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Brooklyn Bridge
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Manhattan: Brooklyn Bridge Brooklyn: High Street
You don’t need your NYPASS for the Brooklyn Bridge
You don’t need tickets for the Brooklyn Bridge

The Brooklyn Bridge is one of the oldest suspension bridges in the United States. Completed in 1883, it connects the boroughs of Manhattan and Brooklyn by spanning the East River. With a main span of 1,595.5 feet (486.3 m), it was the longest suspension bridge in the world from its opening until 1903, and the first steel-wire suspension bridge.

Aside from the facts and figures, the Brooklyn Bridge is one the must-see sights of New York. It is one the most famed landmarks of the city and one of the most recognisable bridges ever constructed. As if the designers were aware of its significance before it was even built, the Brooklyn Bridge was graced with the world’s only pedestrian promenade to allow the citizens of New York to absorb the beauty of both the bridge and the breathtaking views along its impressive stride. Today, this promenade is still immensely popular and a walk along it will give you one of your most memorable experiences of Manhattan. The bridge is extremely popular with cyclists as well, so if you’re walking be careful to stay out of the cycle lanes to avoid some angry bell rings and screaming New Yorkers… or a tyre track over your back!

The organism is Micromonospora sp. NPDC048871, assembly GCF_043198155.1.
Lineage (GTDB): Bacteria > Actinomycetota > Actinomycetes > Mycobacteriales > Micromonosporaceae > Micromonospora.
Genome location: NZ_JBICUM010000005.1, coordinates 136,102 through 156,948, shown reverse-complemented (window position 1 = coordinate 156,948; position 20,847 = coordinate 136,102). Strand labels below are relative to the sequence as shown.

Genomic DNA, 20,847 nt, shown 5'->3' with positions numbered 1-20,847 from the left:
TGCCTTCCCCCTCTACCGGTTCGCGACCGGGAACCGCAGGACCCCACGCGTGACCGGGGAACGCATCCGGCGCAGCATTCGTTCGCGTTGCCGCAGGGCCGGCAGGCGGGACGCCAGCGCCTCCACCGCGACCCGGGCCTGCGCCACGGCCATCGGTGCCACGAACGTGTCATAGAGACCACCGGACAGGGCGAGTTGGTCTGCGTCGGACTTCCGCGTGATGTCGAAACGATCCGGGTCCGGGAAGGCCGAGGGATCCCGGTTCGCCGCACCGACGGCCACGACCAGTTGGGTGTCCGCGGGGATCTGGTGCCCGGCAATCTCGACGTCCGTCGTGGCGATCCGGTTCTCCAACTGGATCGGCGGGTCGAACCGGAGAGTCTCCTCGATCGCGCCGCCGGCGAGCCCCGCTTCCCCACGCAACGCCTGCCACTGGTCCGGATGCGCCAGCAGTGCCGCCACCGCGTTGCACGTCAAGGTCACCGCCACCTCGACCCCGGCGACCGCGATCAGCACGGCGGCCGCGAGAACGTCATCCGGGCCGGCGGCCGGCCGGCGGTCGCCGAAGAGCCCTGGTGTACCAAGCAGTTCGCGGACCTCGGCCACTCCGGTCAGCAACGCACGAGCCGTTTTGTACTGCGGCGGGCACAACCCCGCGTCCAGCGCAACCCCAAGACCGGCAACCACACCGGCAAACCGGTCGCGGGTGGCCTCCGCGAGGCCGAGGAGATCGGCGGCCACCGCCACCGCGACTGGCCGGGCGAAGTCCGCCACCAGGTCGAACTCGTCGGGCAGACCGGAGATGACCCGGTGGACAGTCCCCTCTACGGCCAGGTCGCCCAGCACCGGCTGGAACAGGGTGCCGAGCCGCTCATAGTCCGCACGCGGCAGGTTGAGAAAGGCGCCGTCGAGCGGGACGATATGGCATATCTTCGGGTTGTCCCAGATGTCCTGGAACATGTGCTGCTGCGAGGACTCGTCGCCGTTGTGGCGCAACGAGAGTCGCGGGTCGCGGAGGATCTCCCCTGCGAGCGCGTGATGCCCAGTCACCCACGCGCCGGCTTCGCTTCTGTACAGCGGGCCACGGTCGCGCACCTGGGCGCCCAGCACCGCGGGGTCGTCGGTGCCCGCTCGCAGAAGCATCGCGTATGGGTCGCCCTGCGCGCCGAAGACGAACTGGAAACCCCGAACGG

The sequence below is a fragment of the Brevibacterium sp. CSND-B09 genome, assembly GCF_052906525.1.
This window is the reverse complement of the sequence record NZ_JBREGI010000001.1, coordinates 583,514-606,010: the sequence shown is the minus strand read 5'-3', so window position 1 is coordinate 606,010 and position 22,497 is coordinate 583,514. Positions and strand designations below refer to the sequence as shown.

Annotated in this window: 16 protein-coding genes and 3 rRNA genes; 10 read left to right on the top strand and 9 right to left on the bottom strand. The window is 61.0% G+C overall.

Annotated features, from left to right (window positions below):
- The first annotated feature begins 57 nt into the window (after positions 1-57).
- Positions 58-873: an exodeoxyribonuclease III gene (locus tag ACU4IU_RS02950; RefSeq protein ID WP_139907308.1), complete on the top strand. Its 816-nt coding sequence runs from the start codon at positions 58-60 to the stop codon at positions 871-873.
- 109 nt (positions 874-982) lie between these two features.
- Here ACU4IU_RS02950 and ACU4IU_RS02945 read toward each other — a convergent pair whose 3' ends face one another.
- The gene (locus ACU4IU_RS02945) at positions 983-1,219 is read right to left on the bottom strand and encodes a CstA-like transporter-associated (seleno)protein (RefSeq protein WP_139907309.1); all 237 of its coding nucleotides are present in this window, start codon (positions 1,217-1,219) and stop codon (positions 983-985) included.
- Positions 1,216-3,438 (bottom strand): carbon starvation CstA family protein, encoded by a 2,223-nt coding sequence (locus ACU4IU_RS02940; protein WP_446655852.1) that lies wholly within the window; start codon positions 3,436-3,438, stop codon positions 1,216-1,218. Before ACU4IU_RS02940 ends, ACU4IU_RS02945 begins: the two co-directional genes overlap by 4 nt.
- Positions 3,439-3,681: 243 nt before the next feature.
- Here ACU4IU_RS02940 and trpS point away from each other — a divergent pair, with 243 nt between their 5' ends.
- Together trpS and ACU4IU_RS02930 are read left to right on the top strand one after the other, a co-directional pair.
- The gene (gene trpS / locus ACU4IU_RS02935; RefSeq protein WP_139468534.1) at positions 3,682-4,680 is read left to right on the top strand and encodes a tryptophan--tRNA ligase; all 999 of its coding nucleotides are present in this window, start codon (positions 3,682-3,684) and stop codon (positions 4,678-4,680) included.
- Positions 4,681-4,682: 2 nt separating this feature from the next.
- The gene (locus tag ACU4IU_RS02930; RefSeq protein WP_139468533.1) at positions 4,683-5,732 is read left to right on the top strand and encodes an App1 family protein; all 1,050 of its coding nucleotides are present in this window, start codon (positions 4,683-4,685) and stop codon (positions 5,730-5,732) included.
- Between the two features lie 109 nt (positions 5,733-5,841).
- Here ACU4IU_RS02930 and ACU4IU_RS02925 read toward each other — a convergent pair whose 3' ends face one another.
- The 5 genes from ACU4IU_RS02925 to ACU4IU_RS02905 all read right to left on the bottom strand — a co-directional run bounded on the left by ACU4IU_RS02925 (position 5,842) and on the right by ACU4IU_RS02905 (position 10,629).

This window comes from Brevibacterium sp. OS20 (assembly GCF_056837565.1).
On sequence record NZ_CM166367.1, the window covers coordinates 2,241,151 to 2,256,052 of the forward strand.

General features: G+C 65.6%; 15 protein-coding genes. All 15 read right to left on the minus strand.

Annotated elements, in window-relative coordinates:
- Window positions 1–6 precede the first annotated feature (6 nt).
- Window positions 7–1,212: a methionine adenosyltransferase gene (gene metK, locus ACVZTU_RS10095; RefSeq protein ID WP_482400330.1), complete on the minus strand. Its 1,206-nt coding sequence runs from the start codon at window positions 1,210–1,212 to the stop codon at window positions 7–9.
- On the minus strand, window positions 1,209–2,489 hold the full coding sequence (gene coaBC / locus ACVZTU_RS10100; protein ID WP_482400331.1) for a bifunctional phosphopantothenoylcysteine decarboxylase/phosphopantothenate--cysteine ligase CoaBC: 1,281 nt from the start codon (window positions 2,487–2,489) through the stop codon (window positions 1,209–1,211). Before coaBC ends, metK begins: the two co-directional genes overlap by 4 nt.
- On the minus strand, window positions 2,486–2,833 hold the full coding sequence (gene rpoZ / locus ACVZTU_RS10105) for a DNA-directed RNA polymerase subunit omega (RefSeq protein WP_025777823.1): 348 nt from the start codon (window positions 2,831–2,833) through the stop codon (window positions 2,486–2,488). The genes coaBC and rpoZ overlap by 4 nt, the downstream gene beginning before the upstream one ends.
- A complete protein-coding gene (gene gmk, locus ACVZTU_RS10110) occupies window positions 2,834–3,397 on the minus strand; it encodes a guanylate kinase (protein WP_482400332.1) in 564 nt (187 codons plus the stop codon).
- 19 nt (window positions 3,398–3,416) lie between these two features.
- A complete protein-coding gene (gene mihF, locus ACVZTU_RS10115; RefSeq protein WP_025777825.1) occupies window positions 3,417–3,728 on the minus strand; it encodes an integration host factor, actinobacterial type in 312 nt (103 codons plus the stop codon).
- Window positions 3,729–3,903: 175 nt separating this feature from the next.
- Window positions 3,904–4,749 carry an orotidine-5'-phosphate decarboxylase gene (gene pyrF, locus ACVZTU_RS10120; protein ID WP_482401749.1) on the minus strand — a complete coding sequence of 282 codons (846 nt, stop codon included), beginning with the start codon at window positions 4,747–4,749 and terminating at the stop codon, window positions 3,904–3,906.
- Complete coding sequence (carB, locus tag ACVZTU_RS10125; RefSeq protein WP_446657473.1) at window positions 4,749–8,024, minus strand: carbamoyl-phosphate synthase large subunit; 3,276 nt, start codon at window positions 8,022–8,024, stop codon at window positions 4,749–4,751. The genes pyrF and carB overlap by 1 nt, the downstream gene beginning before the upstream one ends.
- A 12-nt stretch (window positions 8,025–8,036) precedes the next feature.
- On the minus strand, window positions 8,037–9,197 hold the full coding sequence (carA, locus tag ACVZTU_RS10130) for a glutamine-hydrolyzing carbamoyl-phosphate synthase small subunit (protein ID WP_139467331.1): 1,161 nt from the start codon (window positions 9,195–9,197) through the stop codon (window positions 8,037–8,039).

Pedestrian access to the bridge from the Brooklyn side is from either Tillary/Adams Streets, or a staircase on Prospect St. between Cadman Plaza East and West. In Manhattan, the pedestrian walkway is accessible from the end of Centre Street, or through the south staircase of Brooklyn Bridge-City Hall subway station.

Tips…
The generally favoured direction is to walk from Brooklyn to Manhattan, rather than the other way around. Although it would be easier in most cases to walk towards Brooklyn, the better views are to be had on the way to Manhattan. You probably won’t want to walk it there and back, unless you get really in to it, so we’d suggest getting the NY Water Taxi to Brooklyn first and then take a stroll on the Brooklyn Heights promenade before making the long anticipated stroll to Manhattan. While you’re in Brooklyn, take advantage of the time to take another of our suggestions from the box below, either for lunch or something else to see or do.

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